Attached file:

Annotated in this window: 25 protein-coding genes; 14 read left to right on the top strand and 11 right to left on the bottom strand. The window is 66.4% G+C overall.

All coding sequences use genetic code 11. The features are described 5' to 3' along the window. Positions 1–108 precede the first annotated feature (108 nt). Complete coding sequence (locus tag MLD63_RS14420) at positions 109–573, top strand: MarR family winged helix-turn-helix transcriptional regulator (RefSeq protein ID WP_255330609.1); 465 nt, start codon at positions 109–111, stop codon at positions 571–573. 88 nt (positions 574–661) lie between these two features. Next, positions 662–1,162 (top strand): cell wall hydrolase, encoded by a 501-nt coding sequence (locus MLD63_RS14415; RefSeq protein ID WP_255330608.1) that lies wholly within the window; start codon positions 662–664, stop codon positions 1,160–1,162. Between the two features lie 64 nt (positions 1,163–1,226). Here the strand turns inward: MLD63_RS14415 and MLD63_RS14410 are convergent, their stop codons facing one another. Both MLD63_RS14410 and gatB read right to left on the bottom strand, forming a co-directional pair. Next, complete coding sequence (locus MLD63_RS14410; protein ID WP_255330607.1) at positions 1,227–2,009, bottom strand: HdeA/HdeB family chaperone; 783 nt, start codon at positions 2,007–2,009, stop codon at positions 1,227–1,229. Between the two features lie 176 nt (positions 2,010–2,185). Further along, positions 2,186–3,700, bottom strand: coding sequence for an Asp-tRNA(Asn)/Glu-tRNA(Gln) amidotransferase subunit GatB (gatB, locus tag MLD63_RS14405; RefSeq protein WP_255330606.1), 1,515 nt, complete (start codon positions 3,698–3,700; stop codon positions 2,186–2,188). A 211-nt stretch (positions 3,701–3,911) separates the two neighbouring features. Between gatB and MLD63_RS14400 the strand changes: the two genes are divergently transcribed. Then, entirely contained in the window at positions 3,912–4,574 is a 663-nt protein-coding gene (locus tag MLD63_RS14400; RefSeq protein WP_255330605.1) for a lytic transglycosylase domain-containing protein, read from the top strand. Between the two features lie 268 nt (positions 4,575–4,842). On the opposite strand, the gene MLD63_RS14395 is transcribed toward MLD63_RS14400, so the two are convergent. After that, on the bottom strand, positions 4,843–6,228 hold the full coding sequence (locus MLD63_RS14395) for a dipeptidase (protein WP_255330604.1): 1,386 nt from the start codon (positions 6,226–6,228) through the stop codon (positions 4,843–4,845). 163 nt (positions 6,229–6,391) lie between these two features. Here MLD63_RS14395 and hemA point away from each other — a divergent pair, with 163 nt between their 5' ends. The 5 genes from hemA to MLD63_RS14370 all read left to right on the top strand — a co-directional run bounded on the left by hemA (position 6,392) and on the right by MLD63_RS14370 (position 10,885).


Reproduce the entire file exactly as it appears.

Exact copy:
Annotated in this window: 25 protein-coding genes; 14 read left to right on the top strand and 11 right to left on the bottom strand. The window is 66.4% G+C overall.

All coding sequences use genetic code 11. The features are described 5' to 3' along the window. Positions 1–108 precede the first annotated feature (108 nt). Complete coding sequence (locus tag MLD63_RS14420) at positions 109–573, top strand: MarR family winged helix-turn-helix transcriptional regulator (RefSeq protein ID WP_255330609.1); 465 nt, start codon at positions 109–111, stop codon at positions 571–573. 88 nt (positions 574–661) lie between these two features. Next, positions 662–1,162 (top strand): cell wall hydrolase, encoded by a 501-nt coding sequence (locus MLD63_RS14415; RefSeq protein ID WP_255330608.1) that lies wholly within the window; start codon positions 662–664, stop codon positions 1,160–1,162. Between the two features lie 64 nt (positions 1,163–1,226). Here the strand turns inward: MLD63_RS14415 and MLD63_RS14410 are convergent, their stop codons facing one another. Both MLD63_RS14410 and gatB read right to left on the bottom strand, forming a co-directional pair. Next, complete coding sequence (locus MLD63_RS14410; protein ID WP_255330607.1) at positions 1,227–2,009, bottom strand: HdeA/HdeB family chaperone; 783 nt, start codon at positions 2,007–2,009, stop codon at positions 1,227–1,229. Between the two features lie 176 nt (positions 2,010–2,185). Further along, positions 2,186–3,700, bottom strand: coding sequence for an Asp-tRNA(Asn)/Glu-tRNA(Gln) amidotransferase subunit GatB (gatB, locus tag MLD63_RS14405; RefSeq protein WP_255330606.1), 1,515 nt, complete (start codon positions 3,698–3,700; stop codon positions 2,186–2,188). A 211-nt stretch (positions 3,701–3,911) separates the two neighbouring features. Between gatB and MLD63_RS14400 the strand changes: the two genes are divergently transcribed. Then, entirely contained in the window at positions 3,912–4,574 is a 663-nt protein-coding gene (locus tag MLD63_RS14400; RefSeq protein WP_255330605.1) for a lytic transglycosylase domain-containing protein, read from the top strand. Between the two features lie 268 nt (positions 4,575–4,842). On the opposite strand, the gene MLD63_RS14395 is transcribed toward MLD63_RS14400, so the two are convergent. After that, on the bottom strand, positions 4,843–6,228 hold the full coding sequence (locus MLD63_RS14395) for a dipeptidase (protein WP_255330604.1): 1,386 nt from the start codon (positions 6,226–6,228) through the stop codon (positions 4,843–4,845). 163 nt (positions 6,229–6,391) lie between these two features. Here MLD63_RS14395 and hemA point away from each other — a divergent pair, with 163 nt between their 5' ends. The 5 genes from hemA to MLD63_RS14370 all read left to right on the top strand — a co-directional run bounded on the left by hemA (position 6,392) and on the right by MLD63_RS14370 (position 10,885).